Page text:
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Dangers of Inappropriate Safety Equipment

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Dangers of Inappropriate Safety Equipment

Old 21st Sep 2015, 07:52
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Dangers of Inappropriate Safety Equipment

NTSB Identification: WPR15LA257
14 CFR Part 91: General Aviation
Accident occurred Thursday, September 03, 2015 in Manra Island, Kiribati
Aircraft: HUGHES 369HS, registration: N9068F
Injuries: 1 Fatal, 1 Serious.

This is preliminary information, subject to change, and may contain errors. Any errors in this report will be corrected when the final report has been completed. NTSB investigators may not have traveled in support of this investigation and used data provided by various sources to prepare this aircraft accident report.

On September 3, 2015, at 1752 Coordinated Universal Time (UTC), a Hughes 369HS helicopter, N9068F, was destroyed following a forced landing into the Pacific Ocean about 300 nautical miles east of Manra Island, Republic of Kiribati. The El Salvadorian certificated helicopter pilot was fatally injured; the passenger sustained serious injuries. The helicopter was operated by Whirlwide Helicopters, Inc., Port Vila, Vanuatu. The local aerial observation flight was conducted under the provisions of 14 Code of Federal Regulations (CFR) Part 91, when the accident occurred. Visual meteorological conditions prevailed, and no flight plan had been filed for the flight, which originated from a tuna fishing vessel 35 minutes prior to the accident.

In a written report to the NTSB, a representative from the operator stated that the pilot and passenger/spotter were conducting fish spotting duties when the accident occurred. He reported that the helicopter descended and impacted the water and rolled upside-down. The spotter exited the helicopter; he observed that the pilot's life vest had deployed while inside the helicopter, and the pilot was struggling to exit. He saw the pilot stop moving, but due to his injuries was unable to assist him. A nearby fishing vessel was able to recover the pilot and the passenger but the helicopter sank and was not recovered.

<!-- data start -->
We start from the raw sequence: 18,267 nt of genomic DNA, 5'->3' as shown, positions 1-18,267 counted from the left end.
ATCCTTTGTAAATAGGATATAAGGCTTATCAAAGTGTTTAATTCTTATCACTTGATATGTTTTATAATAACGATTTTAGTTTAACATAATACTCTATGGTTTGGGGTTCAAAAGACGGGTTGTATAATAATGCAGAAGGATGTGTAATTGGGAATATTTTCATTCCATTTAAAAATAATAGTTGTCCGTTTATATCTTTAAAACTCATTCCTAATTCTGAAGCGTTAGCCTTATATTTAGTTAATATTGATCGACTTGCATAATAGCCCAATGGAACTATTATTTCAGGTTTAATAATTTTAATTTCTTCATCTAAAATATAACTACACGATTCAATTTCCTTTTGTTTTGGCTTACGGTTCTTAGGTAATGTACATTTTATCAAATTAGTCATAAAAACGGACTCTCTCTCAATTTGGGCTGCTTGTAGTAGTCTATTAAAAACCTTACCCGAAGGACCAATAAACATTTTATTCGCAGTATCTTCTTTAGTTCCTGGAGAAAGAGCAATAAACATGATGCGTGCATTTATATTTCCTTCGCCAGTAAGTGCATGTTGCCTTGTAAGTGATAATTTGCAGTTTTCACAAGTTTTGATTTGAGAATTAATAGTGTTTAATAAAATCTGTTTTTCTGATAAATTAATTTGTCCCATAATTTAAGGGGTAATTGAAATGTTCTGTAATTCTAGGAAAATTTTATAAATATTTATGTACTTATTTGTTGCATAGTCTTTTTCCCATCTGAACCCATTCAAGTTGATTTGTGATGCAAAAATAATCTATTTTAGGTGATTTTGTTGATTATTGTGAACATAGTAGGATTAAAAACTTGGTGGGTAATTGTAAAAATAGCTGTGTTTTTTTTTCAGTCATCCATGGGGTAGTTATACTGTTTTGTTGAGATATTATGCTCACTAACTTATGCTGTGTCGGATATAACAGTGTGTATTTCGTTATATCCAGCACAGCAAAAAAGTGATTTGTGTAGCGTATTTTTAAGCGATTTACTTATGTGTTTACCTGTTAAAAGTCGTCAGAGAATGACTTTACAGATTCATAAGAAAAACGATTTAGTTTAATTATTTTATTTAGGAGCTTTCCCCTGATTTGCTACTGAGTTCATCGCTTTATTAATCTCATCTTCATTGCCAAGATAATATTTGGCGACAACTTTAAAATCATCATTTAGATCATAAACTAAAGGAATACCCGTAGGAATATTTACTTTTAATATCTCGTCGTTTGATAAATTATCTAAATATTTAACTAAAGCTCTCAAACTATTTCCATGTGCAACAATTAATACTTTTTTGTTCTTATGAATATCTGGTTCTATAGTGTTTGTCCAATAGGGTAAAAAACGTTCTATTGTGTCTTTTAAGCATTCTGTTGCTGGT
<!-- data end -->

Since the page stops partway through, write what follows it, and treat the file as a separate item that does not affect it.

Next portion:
The operator reported that they issue the flight crews life vests, but that some pilots prefer to use their own vests. The accident pilot had his own vest, which was equipped with an auto-inflation activation system that would activate anytime the vest was submerged underwater.
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Old 21st Sep 2015, 16:51
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GipsyMagpie
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Failure to train

I would argue the failure of training rather than just inappropriate equipment. Periodic helicopter underwater escape training should be done (maybe he did it and didn't have the brief on not inflating your jacket until clear - again failure in training) and I bet that experience would have highlighted an auto inflating jacket was a bad idea. Hopefully his death will save someone else from a tragic mistake.
 
Old 22nd Sep 2015, 14:21
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Failure to Train? Really?

Tuna spotting is not gas and oil. I never heard of HUET training in my tuna boat trips from Guam or San Diego or any other place.
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Old 22nd Sep 2015, 15:44
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You read the article and noted that it was an AUTO-inflating life jacket?
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Old 22nd Sep 2015, 16:48